October 9, 2016 – Today, oddly enough the anniversary of the death of Mary Shelley’s half-sister Fanny Imlay, the anthology ‘Eternal Frankenstein’ is officially released in bookstores, on line, and on kindle and other e-reader platforms. ‘Mary Shelley’s Body,’ my novella, is the final of 16 stories in the collection.
It’s all very exciting.
But before fully celebrating the release of the book, it feels appropriate to write a bit about Mary’s tragic older sister, who her mother (the writer and philosopher Mary Wollstonecraft Shelley) had out-of-wedlock with American adventurer Gilbert Imlay. Not long after marrying the English author William Godwin, who quickly adopted his wife’s illegitimate daughter, Fanny’s mother tragically died, a few days after giving birth to Mary Godwin. Later, Mr. Godwin would marry again, a woman with her own illegitimate daughter, Claire Clairemont.
The three mismatched sisters were, by all accounts, relatively happy until their teen years, when Mary ran away (at the age of 16) with the poet Percy Bysshe Shelley, throwing the family into turmoil, and setting up a series of events in which Fanny became the intermediary between Mary and Claire (who often accompanied Percy and Mary on their adventures) and their angry, unforgiving parents.
Fanny, according to her writings, keenly felt the isolation of living in a family in which she was not technically related to anyone, at least not by blood. She always felt lesser than, though no one did more to take care of Mr. and Mrs. Godwin’s needs than she. Desperately hoping Mary and Percy would somehow save her from the Godwins, she eventually ran away, and – two hundred years ago today – took her own life.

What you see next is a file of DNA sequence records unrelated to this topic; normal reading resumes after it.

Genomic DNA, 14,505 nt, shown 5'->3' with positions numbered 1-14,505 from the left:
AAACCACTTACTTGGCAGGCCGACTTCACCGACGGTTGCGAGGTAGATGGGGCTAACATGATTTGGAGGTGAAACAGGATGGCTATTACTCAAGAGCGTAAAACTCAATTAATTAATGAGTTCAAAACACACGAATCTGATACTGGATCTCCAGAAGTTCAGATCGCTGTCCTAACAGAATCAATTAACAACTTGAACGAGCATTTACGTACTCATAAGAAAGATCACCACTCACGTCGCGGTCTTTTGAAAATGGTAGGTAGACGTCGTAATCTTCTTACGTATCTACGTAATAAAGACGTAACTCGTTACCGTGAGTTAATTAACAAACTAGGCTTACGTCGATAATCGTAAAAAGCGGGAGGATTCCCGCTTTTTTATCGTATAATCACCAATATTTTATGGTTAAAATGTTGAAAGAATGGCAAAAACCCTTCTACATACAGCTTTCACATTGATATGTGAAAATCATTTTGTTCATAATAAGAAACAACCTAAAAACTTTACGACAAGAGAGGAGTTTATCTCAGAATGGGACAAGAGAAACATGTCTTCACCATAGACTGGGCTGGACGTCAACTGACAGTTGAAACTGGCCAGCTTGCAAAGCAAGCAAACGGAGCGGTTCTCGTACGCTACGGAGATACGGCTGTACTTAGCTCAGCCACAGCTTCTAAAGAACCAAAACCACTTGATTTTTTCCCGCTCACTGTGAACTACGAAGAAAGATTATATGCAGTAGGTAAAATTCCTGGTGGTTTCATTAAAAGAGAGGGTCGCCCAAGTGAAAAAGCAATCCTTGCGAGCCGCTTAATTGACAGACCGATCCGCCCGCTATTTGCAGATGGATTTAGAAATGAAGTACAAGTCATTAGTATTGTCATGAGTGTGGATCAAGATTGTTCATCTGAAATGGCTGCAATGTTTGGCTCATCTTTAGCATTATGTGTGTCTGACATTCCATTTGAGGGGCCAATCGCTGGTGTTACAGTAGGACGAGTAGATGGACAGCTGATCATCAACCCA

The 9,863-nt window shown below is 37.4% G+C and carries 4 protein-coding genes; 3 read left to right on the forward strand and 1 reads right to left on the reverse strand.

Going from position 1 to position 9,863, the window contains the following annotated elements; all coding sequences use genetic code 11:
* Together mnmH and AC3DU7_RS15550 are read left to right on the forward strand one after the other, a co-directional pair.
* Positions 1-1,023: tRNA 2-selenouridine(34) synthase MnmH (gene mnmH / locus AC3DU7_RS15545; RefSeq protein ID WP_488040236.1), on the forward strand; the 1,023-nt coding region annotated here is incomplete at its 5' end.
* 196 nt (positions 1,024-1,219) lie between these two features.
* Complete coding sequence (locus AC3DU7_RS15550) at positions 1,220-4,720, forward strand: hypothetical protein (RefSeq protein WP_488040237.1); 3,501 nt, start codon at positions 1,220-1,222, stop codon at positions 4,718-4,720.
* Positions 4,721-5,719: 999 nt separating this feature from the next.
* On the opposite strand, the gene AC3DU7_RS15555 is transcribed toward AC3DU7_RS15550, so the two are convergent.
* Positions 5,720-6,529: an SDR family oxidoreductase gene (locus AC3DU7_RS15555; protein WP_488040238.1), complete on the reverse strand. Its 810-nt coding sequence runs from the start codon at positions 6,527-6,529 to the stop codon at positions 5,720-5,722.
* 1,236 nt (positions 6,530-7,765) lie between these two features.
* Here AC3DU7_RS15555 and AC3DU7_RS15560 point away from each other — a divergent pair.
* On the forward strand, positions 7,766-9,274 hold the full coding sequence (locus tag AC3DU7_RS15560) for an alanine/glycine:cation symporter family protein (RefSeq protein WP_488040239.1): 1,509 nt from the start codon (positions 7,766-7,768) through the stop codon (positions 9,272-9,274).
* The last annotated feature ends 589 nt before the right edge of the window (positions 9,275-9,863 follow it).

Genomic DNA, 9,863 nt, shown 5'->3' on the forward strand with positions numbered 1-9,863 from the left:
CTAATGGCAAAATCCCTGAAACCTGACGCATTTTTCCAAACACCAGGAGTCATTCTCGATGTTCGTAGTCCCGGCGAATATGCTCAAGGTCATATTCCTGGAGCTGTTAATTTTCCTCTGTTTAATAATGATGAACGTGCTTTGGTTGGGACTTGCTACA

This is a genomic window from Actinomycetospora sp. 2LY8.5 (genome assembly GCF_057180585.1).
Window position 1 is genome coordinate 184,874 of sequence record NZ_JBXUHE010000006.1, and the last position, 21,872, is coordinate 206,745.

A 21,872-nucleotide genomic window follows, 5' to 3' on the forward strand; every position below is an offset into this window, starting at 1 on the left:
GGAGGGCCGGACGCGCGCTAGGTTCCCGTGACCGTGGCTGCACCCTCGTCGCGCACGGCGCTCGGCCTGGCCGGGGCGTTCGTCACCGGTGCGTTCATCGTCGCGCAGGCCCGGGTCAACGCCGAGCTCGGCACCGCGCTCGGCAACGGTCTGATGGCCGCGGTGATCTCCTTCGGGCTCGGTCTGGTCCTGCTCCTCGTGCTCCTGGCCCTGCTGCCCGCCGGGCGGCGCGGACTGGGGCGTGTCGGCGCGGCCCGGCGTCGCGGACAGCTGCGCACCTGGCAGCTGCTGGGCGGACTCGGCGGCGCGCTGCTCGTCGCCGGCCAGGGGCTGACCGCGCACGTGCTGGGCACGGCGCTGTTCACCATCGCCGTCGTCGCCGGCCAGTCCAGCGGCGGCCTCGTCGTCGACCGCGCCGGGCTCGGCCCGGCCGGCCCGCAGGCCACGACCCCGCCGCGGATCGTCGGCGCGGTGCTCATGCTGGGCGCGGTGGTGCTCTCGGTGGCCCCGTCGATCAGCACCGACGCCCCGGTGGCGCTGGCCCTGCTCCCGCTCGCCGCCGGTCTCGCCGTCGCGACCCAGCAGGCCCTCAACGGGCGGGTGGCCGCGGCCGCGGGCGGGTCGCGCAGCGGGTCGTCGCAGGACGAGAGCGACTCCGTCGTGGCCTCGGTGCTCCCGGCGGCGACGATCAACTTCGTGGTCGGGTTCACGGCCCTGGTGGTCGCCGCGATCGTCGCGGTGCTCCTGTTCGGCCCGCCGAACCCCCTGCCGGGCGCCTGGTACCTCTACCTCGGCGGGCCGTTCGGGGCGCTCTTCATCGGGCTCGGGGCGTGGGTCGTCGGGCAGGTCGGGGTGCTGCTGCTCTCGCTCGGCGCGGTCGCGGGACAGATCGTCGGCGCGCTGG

Here’s how I write about it in my novella, beginning with a reference to Harriet, Percy’s wife, who in December would drown herself, finally freeing up Percy to marry Mary.
“If there were ever such a thing as ghosts . . . vengeful spirits seeking justice . . . Harriet surely had reason to come back as one long ago . . . to haunt me, to punish me for loving her husband more than he loved her. And I dare say she would not have been the only spirit eager to settle old business with Mary Wollstonecraft Shelley.
Fanny, my half-sister, my mother’s first-born, you took laudanum in Swansea, alone in a tiny room at the Mackworth Arms, an anguished, half-finished note lying at your side. I know I broke your heart, leaving as I did with Shelley and Claire, abandoning you to the Godwins.”
Fanny, who had mailed letters to Mary and to William Godwin just before fleeing to a room at the Mackworth Arms, in Swansea, indicated that she was seriously considering doing herself harm. By the time her hiding place was discovered, she was dead, having left a poignantly unfinished suicide note by the side of her bed.
“I have long determined that the best thing I could do was to put an end to the existence of a being whose birth was unfortunate, and whose life has only been a series of pain to those persons who have hurt their health in endeavouring to promote her welfare. Perhaps to hear of my death will give you pain, but you will soon have the blessing of forgetting that such a creature ever existed as …”
Mary was bereft, and ever after blamed herself, in part, for having not done more to save her sweet but frail and clearly badly-treated sister. At the time, Mary was 19, and hard at work on ‘Frankenstein,’ while also taking care of the child she shared with Percy.
Percy Shelley was equally saddened at Fanny’s death.
He composed a short poem for her.
On Fanny Godwin
Her voice did quiver as we parted,
Yet knew I not that heart was broken
From which it came, and I departed
Heeding not the words then spoken.
This world is all too wide for thee.
Though I believe that it is only coincidental that Word Horde chose to release ‘Eternal Frankenstein’ today, of all days, it is fitting enough a date, I think, for the publication of my story, in which, like her sad and tragic life, she gets a mention—but is once again denied a starring role.